PAWTUCKET, RI (WPRI) — Joseph Box shrugs off any questions about whether he cares about being four times the age of many of his Providence College classmates.
“No,” he says, interrupting the tail end of the question. “No.”
He shrugs, shakes his head and smirks as if to ask, why would he care? Box had last attended PC as an undergraduate in 1951, back when tuition was just $660 a year.
“Isn’t that something?” he asks.
But back then, students didn’t get to choose many electives and Western Civilization was not available.
“I wanted to know how we got here,” he says about his choice to drop back in to college. “I’ve had a lot of fun. And I like the dialog between the professors and the students.”
He smiles and then laughs while adding that he gets involved in a lot of that dialog. Safe to say, very few students over the centuries have pulled this much joy from a “Western Civ” class.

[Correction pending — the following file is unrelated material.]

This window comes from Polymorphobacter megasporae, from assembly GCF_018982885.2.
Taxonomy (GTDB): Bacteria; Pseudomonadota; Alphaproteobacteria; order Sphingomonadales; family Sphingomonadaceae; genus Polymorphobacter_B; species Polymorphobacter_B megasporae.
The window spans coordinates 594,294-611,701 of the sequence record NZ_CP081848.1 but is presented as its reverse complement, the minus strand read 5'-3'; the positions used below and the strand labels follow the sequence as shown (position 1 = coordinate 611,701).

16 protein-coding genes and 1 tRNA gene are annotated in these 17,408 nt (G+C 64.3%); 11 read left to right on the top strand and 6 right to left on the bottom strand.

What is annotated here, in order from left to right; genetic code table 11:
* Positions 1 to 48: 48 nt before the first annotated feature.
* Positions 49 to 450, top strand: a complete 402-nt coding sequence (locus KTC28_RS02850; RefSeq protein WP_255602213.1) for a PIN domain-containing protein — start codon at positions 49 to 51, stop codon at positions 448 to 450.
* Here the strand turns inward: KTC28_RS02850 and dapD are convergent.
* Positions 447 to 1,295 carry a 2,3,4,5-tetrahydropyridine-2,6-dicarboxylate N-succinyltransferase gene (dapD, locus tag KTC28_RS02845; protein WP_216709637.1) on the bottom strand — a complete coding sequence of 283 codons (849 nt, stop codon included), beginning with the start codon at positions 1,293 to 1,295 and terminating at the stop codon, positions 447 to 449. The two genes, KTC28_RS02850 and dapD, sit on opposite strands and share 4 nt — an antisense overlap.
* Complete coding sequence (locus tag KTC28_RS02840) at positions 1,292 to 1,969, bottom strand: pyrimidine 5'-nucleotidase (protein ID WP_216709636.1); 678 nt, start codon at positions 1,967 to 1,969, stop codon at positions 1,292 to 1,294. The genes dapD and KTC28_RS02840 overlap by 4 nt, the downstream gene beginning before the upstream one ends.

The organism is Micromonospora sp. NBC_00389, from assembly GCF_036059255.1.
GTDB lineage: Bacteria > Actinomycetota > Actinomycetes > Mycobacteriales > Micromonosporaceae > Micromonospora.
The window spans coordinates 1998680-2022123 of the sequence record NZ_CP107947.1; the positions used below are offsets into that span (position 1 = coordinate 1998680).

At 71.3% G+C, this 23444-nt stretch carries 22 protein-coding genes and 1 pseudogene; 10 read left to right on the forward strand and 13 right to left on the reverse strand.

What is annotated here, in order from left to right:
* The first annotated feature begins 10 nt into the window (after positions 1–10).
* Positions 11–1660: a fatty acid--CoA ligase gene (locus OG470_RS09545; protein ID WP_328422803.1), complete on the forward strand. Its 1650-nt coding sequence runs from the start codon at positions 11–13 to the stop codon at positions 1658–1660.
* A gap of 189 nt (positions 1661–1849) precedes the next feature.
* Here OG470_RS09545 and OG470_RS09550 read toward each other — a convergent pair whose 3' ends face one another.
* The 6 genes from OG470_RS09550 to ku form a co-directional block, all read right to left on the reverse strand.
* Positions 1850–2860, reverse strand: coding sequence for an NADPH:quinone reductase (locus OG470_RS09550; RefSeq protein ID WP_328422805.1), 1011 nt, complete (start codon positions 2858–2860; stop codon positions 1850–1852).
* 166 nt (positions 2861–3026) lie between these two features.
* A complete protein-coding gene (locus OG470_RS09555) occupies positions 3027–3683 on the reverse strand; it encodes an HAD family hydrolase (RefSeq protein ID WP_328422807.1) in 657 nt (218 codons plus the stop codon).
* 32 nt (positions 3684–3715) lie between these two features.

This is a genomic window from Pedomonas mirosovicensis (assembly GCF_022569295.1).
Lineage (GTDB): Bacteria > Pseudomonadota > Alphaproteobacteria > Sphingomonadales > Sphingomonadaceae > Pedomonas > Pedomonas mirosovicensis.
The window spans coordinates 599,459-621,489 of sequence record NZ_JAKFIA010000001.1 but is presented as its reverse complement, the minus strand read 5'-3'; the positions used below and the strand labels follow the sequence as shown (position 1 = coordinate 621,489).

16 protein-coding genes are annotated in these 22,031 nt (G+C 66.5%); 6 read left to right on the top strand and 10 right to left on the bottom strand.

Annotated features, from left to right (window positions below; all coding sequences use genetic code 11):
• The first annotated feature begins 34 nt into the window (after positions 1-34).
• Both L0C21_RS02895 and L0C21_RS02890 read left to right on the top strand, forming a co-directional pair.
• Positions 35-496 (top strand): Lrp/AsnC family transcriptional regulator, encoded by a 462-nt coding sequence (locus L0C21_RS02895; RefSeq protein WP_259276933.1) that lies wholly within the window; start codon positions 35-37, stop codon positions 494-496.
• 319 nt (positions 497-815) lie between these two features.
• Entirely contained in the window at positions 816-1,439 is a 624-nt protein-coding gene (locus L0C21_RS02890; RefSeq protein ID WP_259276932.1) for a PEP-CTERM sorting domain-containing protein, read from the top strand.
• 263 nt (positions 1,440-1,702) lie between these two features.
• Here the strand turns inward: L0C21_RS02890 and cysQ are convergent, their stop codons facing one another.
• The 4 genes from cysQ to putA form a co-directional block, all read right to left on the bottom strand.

Box would then study dentistry and soon begin a career in the late 50’s at his Smithfield Avenue office. He’s proud to say that he worked on four generations of patients. But even though he closed his practice, he continued using his skills as a dentist by traveling to various elder care facilities to help senior citizens hold onto their smile.
“Never crossed my mind to simply retire,” he says.
He reads about a book a week. Still travels to Guatemala for a dental outreach program and also takes a poetry class. For relaxation, there’s opera, a familiar sound in his dental office.
“And I would sing along with the opera,” he says, thinking back when his practice was active.
He was often loud enough for others to hear, as one patient let him know.
“He looked up and he says, you know doc, the most painful thing in this office is your singing.”
With that, another infectious laugh, from the man who at 92 refuses to worry about his age and still loves to learn.
“It’s what keeps my mind at peace. Keeps my body going. Really.”